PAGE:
Read more: http://savetibet.org/media-center/ict-news-reports/bold-online-appeals-address-persistent-lead-poisoning-qinghai-water-supply
Mining Company Profiles
Under Chinese occupation, Tibetans have no voice to determine the use of their own natural resources. Mining in this context poses a serious threat to the Tibetan people, their culture and the environment. Join the global effort to get the following mining companies to immediately withdraw from Tibet.
1. China Gold International Resouces Corp. Ltd
2. Lara Exploration
3. Eldorado Gold
4. Inter-Citic Minerals Inc.
5. Sterling Group Ventures, Inc.
Map of Tibet showing Canadian Mining Projects in Tibet
We can make things change when we all act together! WRITE to email@example.com in the next 12 hours!
- Inter-Citic Minerals Inc.
Mr. James M. Moore, President & CEO
- China Gold International Resources Corp. Ltd
Mr. Xin Song, CEO
- Lara Exploration
Mr. Miles Thompson, Chairman & CEO
- Sterling Group Ventures Inc.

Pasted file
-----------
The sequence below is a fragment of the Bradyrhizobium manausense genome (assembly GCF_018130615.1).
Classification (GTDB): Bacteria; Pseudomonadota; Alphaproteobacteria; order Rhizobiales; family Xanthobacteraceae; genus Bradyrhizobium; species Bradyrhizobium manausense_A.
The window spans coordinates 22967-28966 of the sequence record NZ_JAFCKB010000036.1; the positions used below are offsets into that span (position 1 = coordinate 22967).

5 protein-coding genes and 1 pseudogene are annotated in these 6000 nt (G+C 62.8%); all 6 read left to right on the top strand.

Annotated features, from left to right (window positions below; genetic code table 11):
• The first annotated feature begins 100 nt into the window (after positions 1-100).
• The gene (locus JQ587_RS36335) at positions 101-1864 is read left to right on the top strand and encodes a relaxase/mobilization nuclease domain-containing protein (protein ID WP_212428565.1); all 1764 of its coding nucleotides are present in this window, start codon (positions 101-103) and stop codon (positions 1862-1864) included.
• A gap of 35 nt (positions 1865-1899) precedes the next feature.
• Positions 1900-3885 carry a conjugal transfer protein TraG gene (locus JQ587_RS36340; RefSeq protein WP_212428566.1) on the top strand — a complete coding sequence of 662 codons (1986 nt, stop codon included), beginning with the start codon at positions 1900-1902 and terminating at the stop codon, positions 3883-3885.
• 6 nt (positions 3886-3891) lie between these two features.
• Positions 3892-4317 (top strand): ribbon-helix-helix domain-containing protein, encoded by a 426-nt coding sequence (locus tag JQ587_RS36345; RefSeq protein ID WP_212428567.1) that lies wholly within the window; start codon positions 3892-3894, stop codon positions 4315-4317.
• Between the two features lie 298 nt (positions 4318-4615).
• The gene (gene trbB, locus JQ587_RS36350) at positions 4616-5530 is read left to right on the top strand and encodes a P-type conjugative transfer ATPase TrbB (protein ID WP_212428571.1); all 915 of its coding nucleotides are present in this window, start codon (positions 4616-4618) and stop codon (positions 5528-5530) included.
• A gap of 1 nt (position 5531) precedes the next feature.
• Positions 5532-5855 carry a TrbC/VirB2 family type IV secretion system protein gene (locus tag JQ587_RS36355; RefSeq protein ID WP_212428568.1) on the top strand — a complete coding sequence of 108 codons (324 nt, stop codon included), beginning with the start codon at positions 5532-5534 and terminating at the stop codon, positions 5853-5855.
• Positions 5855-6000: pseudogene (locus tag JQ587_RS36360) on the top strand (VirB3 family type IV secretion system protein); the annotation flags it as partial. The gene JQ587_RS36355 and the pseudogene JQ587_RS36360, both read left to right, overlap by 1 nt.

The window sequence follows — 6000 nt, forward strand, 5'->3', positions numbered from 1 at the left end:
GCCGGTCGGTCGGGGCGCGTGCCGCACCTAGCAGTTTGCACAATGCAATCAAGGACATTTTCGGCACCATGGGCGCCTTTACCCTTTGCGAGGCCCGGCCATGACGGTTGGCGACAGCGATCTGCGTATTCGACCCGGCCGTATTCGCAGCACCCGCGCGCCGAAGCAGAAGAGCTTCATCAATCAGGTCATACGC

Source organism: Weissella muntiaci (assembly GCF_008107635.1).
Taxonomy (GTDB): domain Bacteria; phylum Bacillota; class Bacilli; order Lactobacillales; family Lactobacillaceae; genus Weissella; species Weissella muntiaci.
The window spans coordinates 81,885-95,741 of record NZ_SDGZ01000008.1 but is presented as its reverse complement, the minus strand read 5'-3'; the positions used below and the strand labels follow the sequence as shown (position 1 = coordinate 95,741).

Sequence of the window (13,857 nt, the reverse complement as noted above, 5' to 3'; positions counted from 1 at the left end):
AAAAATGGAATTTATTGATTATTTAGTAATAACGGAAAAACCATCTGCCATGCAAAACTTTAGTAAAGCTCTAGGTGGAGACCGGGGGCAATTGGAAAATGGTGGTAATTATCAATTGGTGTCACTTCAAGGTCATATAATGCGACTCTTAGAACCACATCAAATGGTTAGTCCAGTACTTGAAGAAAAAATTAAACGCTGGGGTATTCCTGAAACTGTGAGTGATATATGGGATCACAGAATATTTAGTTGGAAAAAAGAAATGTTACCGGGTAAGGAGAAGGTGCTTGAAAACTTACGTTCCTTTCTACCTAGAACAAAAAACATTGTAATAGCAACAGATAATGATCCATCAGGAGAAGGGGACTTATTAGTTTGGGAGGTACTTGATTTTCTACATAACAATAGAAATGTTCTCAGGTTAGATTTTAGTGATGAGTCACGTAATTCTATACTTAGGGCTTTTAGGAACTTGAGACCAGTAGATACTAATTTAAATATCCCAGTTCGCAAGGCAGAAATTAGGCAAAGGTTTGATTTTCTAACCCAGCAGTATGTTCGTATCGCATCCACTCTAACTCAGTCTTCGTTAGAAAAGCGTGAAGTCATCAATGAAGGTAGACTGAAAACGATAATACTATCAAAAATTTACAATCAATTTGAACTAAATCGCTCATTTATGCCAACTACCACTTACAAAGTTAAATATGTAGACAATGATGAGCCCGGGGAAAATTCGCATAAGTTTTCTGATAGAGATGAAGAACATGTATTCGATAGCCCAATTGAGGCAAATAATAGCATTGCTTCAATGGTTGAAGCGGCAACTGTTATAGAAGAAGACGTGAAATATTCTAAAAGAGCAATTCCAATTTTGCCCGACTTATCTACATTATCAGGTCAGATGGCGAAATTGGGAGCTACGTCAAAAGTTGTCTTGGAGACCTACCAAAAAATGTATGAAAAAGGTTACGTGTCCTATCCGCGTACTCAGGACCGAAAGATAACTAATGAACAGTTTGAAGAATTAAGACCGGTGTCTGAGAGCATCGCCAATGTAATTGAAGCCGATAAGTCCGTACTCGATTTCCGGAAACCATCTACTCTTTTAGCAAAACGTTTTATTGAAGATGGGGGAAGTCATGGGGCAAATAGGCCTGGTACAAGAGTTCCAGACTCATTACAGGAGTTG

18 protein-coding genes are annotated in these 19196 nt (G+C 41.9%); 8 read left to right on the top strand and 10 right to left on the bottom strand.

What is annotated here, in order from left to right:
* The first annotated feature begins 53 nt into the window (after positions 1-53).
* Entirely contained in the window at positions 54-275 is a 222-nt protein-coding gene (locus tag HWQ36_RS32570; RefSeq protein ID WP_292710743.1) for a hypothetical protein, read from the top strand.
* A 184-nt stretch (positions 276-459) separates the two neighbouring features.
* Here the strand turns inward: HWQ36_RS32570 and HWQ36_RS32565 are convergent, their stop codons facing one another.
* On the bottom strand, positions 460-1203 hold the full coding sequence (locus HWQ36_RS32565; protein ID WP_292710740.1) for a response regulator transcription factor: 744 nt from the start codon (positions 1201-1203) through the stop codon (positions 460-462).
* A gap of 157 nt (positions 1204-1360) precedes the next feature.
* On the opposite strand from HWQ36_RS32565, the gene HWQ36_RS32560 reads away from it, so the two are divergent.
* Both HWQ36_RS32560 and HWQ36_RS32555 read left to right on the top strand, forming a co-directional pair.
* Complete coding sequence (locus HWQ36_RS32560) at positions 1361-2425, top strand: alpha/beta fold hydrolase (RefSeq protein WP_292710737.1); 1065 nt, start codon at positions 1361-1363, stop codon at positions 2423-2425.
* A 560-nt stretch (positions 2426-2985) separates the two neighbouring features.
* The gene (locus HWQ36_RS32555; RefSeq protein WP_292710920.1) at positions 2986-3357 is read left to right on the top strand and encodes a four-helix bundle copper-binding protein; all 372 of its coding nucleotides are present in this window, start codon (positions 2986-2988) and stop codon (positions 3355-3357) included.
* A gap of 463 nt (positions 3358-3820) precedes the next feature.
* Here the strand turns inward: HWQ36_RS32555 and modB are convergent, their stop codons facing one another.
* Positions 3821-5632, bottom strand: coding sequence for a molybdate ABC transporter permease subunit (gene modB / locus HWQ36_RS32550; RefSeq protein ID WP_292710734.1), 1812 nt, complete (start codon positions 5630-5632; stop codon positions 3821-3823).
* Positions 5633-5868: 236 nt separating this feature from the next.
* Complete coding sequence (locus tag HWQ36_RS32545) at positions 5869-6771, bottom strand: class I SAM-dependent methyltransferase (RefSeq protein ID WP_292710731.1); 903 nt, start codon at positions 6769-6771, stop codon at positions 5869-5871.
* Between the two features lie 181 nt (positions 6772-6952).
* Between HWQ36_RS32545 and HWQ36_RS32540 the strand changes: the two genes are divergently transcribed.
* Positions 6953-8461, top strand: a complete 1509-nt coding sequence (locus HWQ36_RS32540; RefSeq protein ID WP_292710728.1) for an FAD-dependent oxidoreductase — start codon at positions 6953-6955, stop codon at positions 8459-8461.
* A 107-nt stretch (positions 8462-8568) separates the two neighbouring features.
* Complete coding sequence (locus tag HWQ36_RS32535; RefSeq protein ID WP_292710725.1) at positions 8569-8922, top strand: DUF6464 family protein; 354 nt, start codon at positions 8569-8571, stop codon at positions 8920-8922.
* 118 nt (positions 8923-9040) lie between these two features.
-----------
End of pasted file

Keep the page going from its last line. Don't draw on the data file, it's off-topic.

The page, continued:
Mr. Raoul N. Tsakok, Chairman & CEO
- Eldorado Gold
Mr. Paul N. Wright, President & CEO
- World Gold Council
Ian Telfer, Chairman Ian Telfer Chairman
Dear Ian Telfer, Chairman,
Tibet is situated on a vast, high altitude plateau between India and China. Tibet, roughly the size of Western Europe (covering some 2.5 million square kilometers), existed as a sovereign nation for over two thousand years. In 1949/50 Tibet’s independence came to an end when the Chinese government illegally invaded. Since then, Tibetans have struggled under the Chinese government’s brutal regime in Tibet, which has claimed over 1 million lives. There are hundreds of political prisoners inside Tibet today and Tibetans who speak out against this state sponsored repression face arbitrary arrest, detention and even execution.
Since the invasion and occupation of Tibet, Tibetans have been denied their internationally recognized right to determine the use of their own natural resources.
Mining in Tibet: Politically Motivated Development
In 1999, the Chinese government launched the “Western Development Strategy”, politically motivated plan designed to further consolidate control over Tibet through economic rather than military means. Claiming that the plan will bring “development” and “prosperity” as well as “national unity” to the region, million dollar investments have been made in large scale transportation and communication infrastructure, most notably the construction of the China-Tibet railway and major extractive projects like mine operations and oil pipelines.